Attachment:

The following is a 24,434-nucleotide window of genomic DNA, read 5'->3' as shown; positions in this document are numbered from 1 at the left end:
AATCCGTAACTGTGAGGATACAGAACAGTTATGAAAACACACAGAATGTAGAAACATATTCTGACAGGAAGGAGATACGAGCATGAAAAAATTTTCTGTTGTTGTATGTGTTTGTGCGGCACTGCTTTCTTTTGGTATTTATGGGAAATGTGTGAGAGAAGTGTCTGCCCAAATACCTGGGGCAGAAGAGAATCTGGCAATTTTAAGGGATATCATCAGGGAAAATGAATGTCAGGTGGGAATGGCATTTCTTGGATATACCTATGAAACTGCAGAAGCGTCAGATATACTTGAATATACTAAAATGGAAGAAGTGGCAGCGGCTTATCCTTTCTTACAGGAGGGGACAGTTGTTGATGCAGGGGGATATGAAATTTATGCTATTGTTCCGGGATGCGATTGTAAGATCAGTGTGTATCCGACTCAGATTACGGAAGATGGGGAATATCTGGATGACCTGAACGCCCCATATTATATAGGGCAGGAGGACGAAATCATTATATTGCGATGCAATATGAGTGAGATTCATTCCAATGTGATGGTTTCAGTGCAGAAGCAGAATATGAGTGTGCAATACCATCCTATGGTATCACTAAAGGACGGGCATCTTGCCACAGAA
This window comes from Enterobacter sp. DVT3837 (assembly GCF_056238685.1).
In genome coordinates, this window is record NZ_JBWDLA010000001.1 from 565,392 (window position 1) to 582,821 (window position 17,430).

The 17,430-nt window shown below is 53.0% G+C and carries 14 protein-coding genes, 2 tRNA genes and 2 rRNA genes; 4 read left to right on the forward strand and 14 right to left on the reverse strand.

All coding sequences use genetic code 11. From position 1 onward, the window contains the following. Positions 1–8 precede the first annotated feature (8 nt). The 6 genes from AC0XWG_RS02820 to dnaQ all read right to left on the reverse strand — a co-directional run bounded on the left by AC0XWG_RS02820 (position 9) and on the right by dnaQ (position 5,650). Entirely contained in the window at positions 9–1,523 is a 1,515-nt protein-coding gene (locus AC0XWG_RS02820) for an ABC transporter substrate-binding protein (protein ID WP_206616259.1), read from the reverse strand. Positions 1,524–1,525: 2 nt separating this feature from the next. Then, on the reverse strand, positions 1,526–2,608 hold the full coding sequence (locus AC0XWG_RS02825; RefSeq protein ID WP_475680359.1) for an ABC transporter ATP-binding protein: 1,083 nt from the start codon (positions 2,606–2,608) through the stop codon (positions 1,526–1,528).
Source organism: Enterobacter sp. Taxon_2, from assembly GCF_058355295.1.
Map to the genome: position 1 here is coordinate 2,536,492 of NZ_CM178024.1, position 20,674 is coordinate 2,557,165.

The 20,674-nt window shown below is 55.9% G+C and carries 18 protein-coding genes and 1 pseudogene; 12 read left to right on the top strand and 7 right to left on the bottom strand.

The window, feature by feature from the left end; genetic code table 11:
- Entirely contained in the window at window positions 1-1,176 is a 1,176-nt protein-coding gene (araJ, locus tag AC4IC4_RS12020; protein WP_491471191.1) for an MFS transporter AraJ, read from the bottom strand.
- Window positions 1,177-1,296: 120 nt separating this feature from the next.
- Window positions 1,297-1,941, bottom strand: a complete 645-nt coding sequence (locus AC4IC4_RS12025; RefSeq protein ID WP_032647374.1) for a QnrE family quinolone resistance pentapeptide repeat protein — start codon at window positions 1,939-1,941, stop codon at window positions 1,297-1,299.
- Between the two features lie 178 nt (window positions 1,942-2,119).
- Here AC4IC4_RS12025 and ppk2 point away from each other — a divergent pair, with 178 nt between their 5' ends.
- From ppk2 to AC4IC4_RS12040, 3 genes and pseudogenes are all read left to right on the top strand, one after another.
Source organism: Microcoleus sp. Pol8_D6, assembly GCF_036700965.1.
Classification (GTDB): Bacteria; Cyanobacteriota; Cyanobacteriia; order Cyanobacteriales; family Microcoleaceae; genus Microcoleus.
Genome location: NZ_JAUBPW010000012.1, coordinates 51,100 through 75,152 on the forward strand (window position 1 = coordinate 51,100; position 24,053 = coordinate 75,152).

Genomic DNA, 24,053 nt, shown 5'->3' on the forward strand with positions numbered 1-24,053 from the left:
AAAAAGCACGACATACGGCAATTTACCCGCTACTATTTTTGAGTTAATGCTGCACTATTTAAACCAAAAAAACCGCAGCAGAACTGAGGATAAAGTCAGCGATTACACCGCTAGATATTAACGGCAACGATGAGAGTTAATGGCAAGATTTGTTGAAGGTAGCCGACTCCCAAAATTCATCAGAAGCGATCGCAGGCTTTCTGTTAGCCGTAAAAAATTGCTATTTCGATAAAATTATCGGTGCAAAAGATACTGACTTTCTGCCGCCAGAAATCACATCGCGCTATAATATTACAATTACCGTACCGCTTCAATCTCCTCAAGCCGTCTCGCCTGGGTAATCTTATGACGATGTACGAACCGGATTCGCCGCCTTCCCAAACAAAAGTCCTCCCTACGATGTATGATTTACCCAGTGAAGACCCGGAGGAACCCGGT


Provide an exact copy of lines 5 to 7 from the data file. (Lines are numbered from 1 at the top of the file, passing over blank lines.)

The 17,430-nt window shown below is 53.0% G+C and carries 14 protein-coding genes, 2 tRNA genes and 2 rRNA genes; 4 read left to right on the forward strand and 14 right to left on the reverse strand.

All coding sequences use genetic code 11. From position 1 onward, the window contains the following. Positions 1–8 precede the first annotated feature (8 nt). The 6 genes from AC0XWG_RS02820 to dnaQ all read right to left on the reverse strand — a co-directional run bounded on the left by AC0XWG_RS02820 (position 9) and on the right by dnaQ (position 5,650). Entirely contained in the window at positions 9–1,523 is a 1,515-nt protein-coding gene (locus AC0XWG_RS02820) for an ABC transporter substrate-binding protein (protein ID WP_206616259.1), read from the reverse strand. Positions 1,524–1,525: 2 nt separating this feature from the next. Then, on the reverse strand, positions 1,526–2,608 hold the full coding sequence (locus AC0XWG_RS02825; RefSeq protein ID WP_475680359.1) for an ABC transporter ATP-binding protein: 1,083 nt from the start codon (positions 2,606–2,608) through the stop codon (positions 1,526–1,528).
Source organism: Enterobacter sp. Taxon_2, from assembly GCF_058355295.1.